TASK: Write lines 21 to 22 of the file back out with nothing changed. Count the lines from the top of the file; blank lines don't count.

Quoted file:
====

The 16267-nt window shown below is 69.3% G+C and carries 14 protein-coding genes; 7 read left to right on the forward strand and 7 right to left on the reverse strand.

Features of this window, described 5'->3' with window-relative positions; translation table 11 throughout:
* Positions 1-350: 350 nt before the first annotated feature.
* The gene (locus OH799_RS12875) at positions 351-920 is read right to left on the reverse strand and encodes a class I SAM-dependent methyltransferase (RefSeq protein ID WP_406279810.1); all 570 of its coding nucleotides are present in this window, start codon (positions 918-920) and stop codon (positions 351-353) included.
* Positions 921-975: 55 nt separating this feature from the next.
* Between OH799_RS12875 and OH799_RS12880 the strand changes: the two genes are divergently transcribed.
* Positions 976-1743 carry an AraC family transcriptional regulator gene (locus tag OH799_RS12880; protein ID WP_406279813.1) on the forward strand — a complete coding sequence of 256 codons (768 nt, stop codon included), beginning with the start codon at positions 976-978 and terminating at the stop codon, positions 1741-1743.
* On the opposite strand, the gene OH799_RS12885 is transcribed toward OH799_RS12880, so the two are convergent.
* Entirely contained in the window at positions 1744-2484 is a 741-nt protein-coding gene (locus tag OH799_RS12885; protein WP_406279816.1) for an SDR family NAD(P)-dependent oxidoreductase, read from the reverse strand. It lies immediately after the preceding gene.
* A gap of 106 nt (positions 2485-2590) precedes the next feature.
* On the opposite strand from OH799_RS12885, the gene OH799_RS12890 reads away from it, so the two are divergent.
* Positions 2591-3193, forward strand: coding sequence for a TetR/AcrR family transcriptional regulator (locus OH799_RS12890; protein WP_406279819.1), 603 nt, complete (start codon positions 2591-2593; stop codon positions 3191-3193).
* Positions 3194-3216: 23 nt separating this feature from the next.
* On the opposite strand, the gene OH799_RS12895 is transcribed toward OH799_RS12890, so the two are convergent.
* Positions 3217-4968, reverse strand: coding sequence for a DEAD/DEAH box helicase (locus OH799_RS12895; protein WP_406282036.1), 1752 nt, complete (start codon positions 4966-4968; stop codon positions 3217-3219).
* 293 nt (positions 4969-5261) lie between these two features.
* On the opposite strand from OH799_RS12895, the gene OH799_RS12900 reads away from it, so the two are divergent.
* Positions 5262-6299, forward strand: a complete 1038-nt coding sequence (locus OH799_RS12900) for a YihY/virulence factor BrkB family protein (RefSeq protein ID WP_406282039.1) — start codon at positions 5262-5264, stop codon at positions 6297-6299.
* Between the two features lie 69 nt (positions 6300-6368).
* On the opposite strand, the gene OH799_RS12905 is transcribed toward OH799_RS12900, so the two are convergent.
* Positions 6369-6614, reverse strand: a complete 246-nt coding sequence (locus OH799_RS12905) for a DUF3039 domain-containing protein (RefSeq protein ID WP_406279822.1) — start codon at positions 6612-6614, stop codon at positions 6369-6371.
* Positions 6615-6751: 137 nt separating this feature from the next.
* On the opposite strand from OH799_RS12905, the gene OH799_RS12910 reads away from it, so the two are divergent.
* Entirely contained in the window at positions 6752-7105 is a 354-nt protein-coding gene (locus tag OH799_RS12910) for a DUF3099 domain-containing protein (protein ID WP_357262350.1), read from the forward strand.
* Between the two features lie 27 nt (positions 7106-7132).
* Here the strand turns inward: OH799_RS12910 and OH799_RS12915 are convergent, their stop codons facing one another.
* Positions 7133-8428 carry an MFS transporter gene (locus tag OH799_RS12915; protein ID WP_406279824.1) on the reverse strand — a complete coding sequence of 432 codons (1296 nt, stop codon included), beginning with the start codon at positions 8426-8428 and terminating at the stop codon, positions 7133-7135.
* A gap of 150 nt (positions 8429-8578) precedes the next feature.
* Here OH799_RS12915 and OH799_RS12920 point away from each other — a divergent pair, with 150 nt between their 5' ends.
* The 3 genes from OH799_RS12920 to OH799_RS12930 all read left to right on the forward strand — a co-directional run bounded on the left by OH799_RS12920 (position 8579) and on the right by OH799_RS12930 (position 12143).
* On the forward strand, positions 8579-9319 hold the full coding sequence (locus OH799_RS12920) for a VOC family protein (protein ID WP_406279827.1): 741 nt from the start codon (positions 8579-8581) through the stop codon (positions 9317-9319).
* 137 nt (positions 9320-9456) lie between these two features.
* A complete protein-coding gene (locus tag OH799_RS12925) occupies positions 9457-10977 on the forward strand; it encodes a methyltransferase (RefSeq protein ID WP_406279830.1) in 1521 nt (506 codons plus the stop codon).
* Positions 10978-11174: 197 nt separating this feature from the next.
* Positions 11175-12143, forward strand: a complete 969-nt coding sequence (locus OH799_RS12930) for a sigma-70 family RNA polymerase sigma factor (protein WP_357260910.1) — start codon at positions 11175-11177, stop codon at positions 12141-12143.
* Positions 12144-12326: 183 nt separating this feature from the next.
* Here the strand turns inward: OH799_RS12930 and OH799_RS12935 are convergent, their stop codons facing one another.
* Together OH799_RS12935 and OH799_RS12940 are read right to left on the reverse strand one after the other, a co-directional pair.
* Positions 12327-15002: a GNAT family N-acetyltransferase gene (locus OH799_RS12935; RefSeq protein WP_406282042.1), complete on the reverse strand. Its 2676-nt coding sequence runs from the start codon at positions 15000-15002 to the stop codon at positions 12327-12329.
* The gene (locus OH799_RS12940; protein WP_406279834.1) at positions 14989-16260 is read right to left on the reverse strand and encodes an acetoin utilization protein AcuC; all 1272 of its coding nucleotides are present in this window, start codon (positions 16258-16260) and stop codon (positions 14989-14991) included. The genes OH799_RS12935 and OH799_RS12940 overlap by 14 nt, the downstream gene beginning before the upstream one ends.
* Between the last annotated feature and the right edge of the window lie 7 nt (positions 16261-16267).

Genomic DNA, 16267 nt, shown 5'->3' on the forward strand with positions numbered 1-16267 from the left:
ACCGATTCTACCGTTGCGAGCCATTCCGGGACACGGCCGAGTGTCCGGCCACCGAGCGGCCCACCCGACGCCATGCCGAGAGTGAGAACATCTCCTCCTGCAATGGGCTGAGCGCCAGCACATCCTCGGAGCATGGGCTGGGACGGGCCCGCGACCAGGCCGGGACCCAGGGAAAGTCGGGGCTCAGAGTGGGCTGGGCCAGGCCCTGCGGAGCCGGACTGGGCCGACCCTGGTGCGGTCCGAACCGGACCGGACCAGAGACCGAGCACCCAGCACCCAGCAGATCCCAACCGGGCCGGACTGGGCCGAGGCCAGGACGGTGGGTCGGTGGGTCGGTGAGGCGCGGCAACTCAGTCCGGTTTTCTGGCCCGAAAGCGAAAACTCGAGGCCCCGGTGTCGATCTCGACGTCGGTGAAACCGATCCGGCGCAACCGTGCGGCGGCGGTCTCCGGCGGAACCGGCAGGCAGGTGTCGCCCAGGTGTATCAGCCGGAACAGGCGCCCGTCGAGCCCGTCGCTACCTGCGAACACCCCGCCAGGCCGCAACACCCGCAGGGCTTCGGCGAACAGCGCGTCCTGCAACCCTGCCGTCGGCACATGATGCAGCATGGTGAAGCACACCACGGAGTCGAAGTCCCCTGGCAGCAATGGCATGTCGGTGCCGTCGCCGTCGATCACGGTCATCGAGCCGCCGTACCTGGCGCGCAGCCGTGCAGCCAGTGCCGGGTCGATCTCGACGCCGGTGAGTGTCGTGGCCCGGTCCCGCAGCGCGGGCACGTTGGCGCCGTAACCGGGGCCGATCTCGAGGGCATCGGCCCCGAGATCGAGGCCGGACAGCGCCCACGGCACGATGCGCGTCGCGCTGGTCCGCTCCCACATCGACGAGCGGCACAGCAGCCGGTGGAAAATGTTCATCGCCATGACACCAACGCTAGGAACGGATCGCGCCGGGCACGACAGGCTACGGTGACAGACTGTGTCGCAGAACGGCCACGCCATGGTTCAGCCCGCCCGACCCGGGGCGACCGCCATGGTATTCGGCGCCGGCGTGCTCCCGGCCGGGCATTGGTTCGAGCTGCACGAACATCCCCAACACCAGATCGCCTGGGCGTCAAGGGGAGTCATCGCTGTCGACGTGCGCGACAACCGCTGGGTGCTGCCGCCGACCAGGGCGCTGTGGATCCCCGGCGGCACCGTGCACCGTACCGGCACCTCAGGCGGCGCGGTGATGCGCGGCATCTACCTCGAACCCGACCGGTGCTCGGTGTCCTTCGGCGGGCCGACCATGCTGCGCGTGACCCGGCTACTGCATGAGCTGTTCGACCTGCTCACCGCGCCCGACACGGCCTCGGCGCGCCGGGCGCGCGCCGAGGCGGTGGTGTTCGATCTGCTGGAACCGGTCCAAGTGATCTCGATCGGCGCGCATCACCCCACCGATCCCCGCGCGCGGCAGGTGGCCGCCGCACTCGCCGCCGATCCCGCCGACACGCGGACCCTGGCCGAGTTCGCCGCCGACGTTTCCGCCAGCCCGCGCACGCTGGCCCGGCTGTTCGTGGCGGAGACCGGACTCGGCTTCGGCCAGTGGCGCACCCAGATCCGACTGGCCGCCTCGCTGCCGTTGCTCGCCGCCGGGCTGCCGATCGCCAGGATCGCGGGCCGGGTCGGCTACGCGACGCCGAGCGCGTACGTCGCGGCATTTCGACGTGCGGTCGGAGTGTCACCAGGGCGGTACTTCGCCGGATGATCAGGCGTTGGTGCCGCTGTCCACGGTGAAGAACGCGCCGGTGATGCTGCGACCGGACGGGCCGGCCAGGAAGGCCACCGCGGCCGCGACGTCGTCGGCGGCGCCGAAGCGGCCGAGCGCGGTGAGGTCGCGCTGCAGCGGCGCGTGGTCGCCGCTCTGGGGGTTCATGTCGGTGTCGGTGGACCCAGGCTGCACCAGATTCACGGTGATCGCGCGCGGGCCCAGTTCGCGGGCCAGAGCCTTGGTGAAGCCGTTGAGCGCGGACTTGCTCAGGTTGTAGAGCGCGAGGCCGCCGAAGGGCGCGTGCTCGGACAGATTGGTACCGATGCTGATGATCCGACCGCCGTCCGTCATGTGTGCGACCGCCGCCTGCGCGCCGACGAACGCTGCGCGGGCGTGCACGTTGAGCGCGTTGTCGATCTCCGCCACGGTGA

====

* Positions 6369-6614, reverse strand: a complete 246-nt coding sequence (locus OH799_RS12905) for a DUF3039 domain-containing protein (RefSeq protein ID WP_406279822.1) — start codon at positions 6612-6614, stop codon at positions 6369-6371.
* Positions 6615-6751: 137 nt separating this feature from the next.